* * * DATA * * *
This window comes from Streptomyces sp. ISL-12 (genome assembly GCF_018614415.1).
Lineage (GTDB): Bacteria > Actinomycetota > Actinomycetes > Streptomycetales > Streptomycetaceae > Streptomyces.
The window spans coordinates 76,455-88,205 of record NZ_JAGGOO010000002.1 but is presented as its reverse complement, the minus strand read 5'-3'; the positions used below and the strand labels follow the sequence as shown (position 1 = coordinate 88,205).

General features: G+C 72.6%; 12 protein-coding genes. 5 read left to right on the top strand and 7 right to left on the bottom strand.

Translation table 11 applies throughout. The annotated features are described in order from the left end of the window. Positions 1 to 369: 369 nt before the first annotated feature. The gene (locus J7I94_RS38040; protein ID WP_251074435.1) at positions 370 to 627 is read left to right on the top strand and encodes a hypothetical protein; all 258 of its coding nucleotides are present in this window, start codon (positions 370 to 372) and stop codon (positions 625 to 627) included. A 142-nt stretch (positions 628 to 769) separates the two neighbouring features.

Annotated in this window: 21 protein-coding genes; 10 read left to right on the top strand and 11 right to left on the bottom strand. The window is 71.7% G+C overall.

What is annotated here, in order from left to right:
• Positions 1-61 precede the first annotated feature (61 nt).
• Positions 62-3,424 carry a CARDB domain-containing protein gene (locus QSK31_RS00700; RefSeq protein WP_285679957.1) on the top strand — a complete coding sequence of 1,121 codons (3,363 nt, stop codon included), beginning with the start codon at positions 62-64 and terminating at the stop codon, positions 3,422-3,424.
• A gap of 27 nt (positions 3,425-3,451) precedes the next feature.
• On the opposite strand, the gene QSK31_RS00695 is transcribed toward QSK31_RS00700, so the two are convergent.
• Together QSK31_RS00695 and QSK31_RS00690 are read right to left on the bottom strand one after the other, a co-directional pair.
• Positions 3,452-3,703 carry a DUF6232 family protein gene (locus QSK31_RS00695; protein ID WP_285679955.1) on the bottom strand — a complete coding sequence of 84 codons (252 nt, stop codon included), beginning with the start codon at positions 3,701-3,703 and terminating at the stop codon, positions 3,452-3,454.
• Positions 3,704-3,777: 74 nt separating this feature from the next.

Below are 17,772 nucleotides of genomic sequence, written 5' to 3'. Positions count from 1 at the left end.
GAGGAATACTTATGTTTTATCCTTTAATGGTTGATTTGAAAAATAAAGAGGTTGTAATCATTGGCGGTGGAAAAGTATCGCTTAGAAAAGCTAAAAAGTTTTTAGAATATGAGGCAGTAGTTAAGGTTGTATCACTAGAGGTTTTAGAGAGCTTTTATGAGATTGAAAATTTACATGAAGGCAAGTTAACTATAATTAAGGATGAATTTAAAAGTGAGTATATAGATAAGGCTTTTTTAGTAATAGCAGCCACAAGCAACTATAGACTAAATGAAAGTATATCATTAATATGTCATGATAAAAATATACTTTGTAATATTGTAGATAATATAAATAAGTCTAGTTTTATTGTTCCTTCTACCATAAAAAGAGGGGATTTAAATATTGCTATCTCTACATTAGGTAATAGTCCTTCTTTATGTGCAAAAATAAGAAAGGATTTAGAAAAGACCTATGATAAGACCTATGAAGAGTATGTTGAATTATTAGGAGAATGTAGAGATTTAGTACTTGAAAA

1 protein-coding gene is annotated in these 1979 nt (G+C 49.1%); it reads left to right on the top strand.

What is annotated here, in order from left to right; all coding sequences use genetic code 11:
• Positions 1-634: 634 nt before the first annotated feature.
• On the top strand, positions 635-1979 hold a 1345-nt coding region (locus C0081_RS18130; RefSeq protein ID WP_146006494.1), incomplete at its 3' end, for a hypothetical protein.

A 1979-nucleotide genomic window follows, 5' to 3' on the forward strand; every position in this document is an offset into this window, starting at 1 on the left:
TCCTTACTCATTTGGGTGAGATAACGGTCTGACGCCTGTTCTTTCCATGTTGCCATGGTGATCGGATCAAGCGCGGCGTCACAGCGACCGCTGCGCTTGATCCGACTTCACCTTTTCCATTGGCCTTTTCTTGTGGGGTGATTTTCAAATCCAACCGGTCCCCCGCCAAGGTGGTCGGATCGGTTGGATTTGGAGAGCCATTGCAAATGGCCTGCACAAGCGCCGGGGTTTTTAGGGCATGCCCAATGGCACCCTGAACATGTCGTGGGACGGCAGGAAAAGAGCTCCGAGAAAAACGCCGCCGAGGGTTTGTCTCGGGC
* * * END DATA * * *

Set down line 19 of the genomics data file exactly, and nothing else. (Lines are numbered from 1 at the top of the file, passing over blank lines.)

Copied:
• Positions 1-634: 634 nt before the first annotated feature.